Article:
The president told us: "The terrorist threat to America... will be diminished the moment that Saddam Hussein is disarmed.... Should enemies strike our country, they would be attempting to shift our attention with panic and weaken our morale with fear.... We will not be intimidated by thugs and killers.... We choose to meet that threat now where it arises, before it can appear suddenly in our skies and cities."

Translation: "9/11, 9/11, 9/11!!! America is the victim. Saddam Hussein is Osama bin Laden."

While it's certainly not paranoid to talk about the terrorist threat to America, Bush's attempt to recapture the moral high ground he held in the wake of 9/11 only highlighted how far Bush--and by extension, all Americans--has tumbled since the world rallied round the U.S. in the months after the attacks. He's also mixing and matching his history in order to exploit what's left of post-9/11 sympathy for his tangential war of choice. The president has done a good job of manipulating credulous and ill-informed Americans into believing Iraqis were behind 9/11; more than 40 percent of Americans now believe this to be the case. But it simply isn't true. Remember, Osama bin Laden recently called the Iraqi leadership "infidels." Bush's exercise in Mad Libs history, if you will, is an insult to Americans who do feel a renewed sense of patriotism and resolve after 9/11.

The president told us: "In desperation, [Hussein] and terrorist groups might try to conduct terrorist operations against the American people and our friends."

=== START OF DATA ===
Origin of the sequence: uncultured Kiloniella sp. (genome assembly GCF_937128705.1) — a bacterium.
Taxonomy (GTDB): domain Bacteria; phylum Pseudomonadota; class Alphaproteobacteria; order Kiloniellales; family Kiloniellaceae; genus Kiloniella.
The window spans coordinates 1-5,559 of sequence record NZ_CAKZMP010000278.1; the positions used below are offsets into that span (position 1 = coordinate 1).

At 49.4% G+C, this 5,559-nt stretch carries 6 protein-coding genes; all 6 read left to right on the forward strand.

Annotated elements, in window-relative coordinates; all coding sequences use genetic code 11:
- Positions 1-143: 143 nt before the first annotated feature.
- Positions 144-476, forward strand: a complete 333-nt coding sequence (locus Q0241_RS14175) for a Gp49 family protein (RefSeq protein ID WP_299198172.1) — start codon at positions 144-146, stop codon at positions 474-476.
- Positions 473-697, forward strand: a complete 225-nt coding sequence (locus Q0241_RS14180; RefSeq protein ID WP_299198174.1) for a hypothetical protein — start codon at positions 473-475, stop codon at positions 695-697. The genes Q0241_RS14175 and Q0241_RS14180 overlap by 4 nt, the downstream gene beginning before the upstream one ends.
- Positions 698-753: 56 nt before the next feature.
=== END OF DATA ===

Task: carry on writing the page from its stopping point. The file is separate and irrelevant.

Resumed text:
Translation: "I'm willing to undermine the war on terrorism and incite new terrorist strikes in order to knock out the Iraqis."

In this remarkable statement, Bush is conceding that America is simultaneously engaged in two distinct wars, and that the one almost all of us support--the war against al Qaeda--is less important than the one against Iraq.

The hawks in the cabinet want us to believe that a decisive strike against Iraq will cow terrorists, and in the long run make them less likely to attack us. Of course, just the opposite is true; without UN support, Bush is creating the worldwide impression that the U.S. is an imperialist aggressor. Just when the antiterrorism war seemed like it was making progress, Bush called for a war almost certain to create a new wave of anti-American terrorism. (By raising the terrorist threat level to code orange after Bush's speech, the government acknowledged this fact.)

The president told us: "The Iraqi people are deserving and capable of human liberty. And when the dictator has departed, they can set an example to all the Middle East of a vital and peaceful and self-governing nation."

Translation: "I'm really for democracy. HONEST!"

We'd like to believe that Bush's intentions in the Middle East are pure Thomas Paine and that the president aches to bring democracy to the region, but it's hard to go along with him. If democracy is so important to Bush, why has the run-up to his war on Iraq disrespected democracy at every step? Bush is flouting votes at the UN, badmouthing Turkey for its parliamentary vote, and working with Saudi Arabia--an autocratic state. There's also the sorry state of Afghanistan and the Bush administration's support for a 2002 coup against a democratically elected president of Venezuela--and let's not even bring up the disputed election that put Bush in the White House.

This Iraq war will likely be short. Victory is inevitable. Saddam Hussein will be deposed. The Bush administration will have a couple of months to bask in the glory of an easy win. But by going it alone, we will be paying the price of this war for years to come--not only in money and lost credibility, but in American lives.

josh@thestranger.com

sandeep@thestranger.com